Petr Holy, who over the past two decades has spent a considerable amount of his time learning the Japanese language and culture, is now in return trying to spread the culture of his home country, the Czech Republic, throughout Japan.
As director of the Czech Center at the Czech Embassy in Tokyo for the past five years, Holy has wanted Japanese to know more about his country. The center offers occasional screenings of Czech films, ranging from classical ones to more recent productions, as well as art and photo exhibitions all year round, according to Holy, who is also first secretary at the embassy.
The center also gives out information on the Czech Republic to those who want to visit for sightseeing, studying or working purposes.
“The center is not so much for the Czechs who live in Japan. It’s more for the Japanese. I want this ‘little Czech Republic in Tokyo’ to be known to as many Japanese as possible,” the 39-year-old said in fluent Japanese.
Holy says that Japanese and Czechs share something in common, in that both have a strong attachment to tradition and stick to details, form and style based on a long history.
A native of a town in the suburbs of Prague, Holy first took an interest in Japan at the age of 14 when he read a book given to him by his parents — which depicted 99 interesting aspects about Japan, and introduced the culture and lifestyle of modern Japan.
Then he became intrigued with the Japanese language when he saw the TV drama “Ogon no Inu” (“The Golden Dog,” which was translated as “The White Dog Goro” in Czech),” which was very popular in what was then called Czechoslovakia in the 1980s. “I think these days, most foreigners take an interest in Japan through anime or manga, but for me, it was through TV,” he recalls.
“I was a teenager at the time, so it came straight into me. It might sound like a cliche, but when I first heard spoken Japanese, I simply fell in love with the sound of it,” he said.
Even though the country was under communist rule, some Japanese culture — especially movies including those by director Akira Kurosawa and some jidaigeki historical dramas — was available, and he saw many films at local cinemas.
Later, he found a pen pal in Japan, and corresponded with her in English throughout his high school days.
“One day, she sent me a videotape for foreigners that introduced Japan’s traditional theater such as noh, kyogen, joruri and kabuki, with an English explanation attached.
“Kabuki was what immediately caught my interest. Its form and style were intriguing. I was also fascinated by the way the actors read their lines. I found it very beautiful.”
Kabuki “taught me one of the beauties of the Japanese language” aside from normal spoken Japanese, Holy added. “I was attracted to the fact that even the villains say their lines in a beautiful way. In European theater, a villain is a villain, but in kabuki, you can find beauty even in a villain.”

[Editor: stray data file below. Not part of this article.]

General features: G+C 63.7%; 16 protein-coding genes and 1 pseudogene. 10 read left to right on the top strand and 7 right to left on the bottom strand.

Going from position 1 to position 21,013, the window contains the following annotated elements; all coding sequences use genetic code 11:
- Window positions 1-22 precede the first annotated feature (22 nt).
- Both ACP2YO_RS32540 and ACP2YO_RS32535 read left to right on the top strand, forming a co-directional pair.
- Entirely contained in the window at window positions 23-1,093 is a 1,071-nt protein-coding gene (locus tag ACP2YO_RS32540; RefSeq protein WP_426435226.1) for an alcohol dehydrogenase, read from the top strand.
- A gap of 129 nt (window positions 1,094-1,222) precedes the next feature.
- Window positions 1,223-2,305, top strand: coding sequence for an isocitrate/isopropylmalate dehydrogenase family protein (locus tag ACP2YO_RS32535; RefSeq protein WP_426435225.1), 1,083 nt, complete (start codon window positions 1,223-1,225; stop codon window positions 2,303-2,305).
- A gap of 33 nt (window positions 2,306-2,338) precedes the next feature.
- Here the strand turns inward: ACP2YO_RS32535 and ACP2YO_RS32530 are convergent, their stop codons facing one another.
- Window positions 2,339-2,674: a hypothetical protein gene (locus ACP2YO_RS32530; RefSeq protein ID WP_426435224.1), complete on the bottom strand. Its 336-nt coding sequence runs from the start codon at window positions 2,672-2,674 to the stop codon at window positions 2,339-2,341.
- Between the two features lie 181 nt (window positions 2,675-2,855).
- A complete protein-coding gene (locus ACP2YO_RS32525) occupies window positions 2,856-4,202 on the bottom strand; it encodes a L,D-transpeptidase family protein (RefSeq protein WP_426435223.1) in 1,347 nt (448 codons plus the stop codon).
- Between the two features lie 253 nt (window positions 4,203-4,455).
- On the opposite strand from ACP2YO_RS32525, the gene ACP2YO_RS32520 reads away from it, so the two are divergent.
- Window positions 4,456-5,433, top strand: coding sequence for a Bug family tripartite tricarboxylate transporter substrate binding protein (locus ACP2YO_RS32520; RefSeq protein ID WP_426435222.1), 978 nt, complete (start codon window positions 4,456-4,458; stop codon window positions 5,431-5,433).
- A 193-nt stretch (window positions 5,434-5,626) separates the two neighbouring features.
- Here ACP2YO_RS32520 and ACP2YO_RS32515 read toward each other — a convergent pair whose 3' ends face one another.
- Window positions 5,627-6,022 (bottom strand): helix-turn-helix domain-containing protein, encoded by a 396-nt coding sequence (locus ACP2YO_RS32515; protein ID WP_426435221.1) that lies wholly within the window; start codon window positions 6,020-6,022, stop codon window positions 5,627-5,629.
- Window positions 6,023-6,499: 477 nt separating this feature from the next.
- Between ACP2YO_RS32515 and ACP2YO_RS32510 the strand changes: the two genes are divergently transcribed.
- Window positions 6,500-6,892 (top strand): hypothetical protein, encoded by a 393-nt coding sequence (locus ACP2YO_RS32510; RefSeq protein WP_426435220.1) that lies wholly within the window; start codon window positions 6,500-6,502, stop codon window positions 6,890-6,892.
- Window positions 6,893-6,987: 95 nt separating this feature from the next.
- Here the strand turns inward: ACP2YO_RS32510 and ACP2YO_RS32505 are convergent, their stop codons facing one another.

Later, as a student of Japanese studies at the department of philosophy at Charles University in Prague, where he studied for seven years, Holy came to Japan in 1991 for two weeks to enroll in a Japanese-language program. During that short visit, he watched a kabuki performance on stage for the first time.
“It was as if I were dreaming,” he said, adding that he would recommend any foreigner visiting Japan see kabuki, even just a part of it.
“The story line might be difficult to understand (for a foreigner), but mai (dance) can be fun to watch,” he said.
After coming to Tokyo in 1998, Holy studied kabuki at a doctorate course at Waseda University from 2000 to 2006, and wrote a thesis on “Yotsuya Kaidan,” the story written by Tsuruya Nanboku. He says he was intrigued that, in the kabuki performance of the classic ghost story, the actor plays the role of Iemon — the villain who barbarously kills his wife, Oiwa — in a beautiful way on stage even as he utters dirty words.
Holy also says he was surprised by the hereditary system governing the kabuki actors, something that does not exist in European theater. “If you’re born into a kabuki family, you follow that avenue. It surprises me when an actor like (Bando) Tamasaburo says that he has been acting in kabuki for over 50 years since he was a child. These people — actors in the world of Japanese traditional theater — are born carrying national treasures on their backs,” he said.
Aside from his studies in kabuki, Holy has been learning Japanese calligraphy as a hobby. He says he learned a lot about various aspects of Japanese culture through his late teacher.
“Normally a calligraphy lesson would be about an hour or two long, but her lesson lasted four to five hours. She would welcome me with the scent of incense, and midway through the lesson, she would always order tasty Chinese delivery. She would tell me all these stories about Japanese culture while I practiced calligraphy,” he recalls.
He said she taught him little Japanese tips like incense should be lit before the guests arrived, and if a neighbor asks you where you are going in downtown Tokyo, you should answer “chotto sokomade (just to a nearby place).”
“Encounters with all these things and people had a big impact in my life,” Holy said. “I met all these wonderful people, because I loved Japan, had a dream to come to Japan, and jumped into the world of Japanese.”
For more information on the Czech Center and its events, access tokyo.czechcentres.cz. Currently, the center is holding an exhibition “Things will never be the same,” a collection of artworks by Yusuke Nakamura, Ayako Takagi and Jiri Votruba, through Feb. 17.
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